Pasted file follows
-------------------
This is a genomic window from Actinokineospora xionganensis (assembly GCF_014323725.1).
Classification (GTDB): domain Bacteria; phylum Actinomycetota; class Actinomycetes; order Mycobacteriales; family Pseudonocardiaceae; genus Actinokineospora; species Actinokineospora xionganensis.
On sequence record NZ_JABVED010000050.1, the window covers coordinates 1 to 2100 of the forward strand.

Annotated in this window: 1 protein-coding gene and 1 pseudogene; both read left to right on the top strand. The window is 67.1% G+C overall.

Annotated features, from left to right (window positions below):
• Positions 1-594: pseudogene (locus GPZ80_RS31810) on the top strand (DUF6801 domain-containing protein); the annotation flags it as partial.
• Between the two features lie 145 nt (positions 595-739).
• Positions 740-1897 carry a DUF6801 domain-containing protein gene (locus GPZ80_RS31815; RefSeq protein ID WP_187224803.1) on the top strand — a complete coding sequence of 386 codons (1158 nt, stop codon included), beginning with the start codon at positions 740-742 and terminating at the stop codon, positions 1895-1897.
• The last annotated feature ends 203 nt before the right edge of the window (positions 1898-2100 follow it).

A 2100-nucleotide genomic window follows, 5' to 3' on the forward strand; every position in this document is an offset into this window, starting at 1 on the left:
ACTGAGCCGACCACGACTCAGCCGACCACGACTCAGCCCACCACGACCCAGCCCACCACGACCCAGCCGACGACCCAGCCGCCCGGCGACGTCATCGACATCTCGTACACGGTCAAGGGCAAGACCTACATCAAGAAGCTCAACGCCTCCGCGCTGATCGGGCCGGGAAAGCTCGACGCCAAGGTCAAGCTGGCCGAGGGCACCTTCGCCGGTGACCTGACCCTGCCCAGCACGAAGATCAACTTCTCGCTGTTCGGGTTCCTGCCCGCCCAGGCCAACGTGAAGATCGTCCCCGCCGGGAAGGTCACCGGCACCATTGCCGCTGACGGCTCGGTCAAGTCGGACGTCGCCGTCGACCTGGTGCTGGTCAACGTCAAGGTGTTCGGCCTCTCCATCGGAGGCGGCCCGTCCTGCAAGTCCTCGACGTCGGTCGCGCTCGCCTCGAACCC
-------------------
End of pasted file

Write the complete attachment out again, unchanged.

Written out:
This is a genomic window from Actinokineospora xionganensis (assembly GCF_014323725.1).
Classification (GTDB): domain Bacteria; phylum Actinomycetota; class Actinomycetes; order Mycobacteriales; family Pseudonocardiaceae; genus Actinokineospora; species Actinokineospora xionganensis.
On sequence record NZ_JABVED010000050.1, the window covers coordinates 1 to 2100 of the forward strand.

Annotated in this window: 1 protein-coding gene and 1 pseudogene; both read left to right on the top strand. The window is 67.1% G+C overall.

Annotated features, from left to right (window positions below):
• Positions 1-594: pseudogene (locus GPZ80_RS31810) on the top strand (DUF6801 domain-containing protein); the annotation flags it as partial.
• Between the two features lie 145 nt (positions 595-739).
• Positions 740-1897 carry a DUF6801 domain-containing protein gene (locus GPZ80_RS31815; RefSeq protein ID WP_187224803.1) on the top strand — a complete coding sequence of 386 codons (1158 nt, stop codon included), beginning with the start codon at positions 740-742 and terminating at the stop codon, positions 1895-1897.
• The last annotated feature ends 203 nt before the right edge of the window (positions 1898-2100 follow it).

A 2100-nucleotide genomic window follows, 5' to 3' on the forward strand; every position in this document is an offset into this window, starting at 1 on the left:
ACTGAGCCGACCACGACTCAGCCGACCACGACTCAGCCCACCACGACCCAGCCCACCACGACCCAGCCGACGACCCAGCCGCCCGGCGACGTCATCGACATCTCGTACACGGTCAAGGGCAAGACCTACATCAAGAAGCTCAACGCCTCCGCGCTGATCGGGCCGGGAAAGCTCGACGCCAAGGTCAAGCTGGCCGAGGGCACCTTCGCCGGTGACCTGACCCTGCCCAGCACGAAGATCAACTTCTCGCTGTTCGGGTTCCTGCCCGCCCAGGCCAACGTGAAGATCGTCCCCGCCGGGAAGGTCACCGGCACCATTGCCGCTGACGGCTCGGTCAAGTCGGACGTCGCCGTCGACCTGGTGCTGGTCAACGTCAAGGTGTTCGGCCTCTCCATCGGAGGCGGCCCGTCCTGCAAGTCCTCGACGTCGGTCGCGCTCGCCTCGAACCC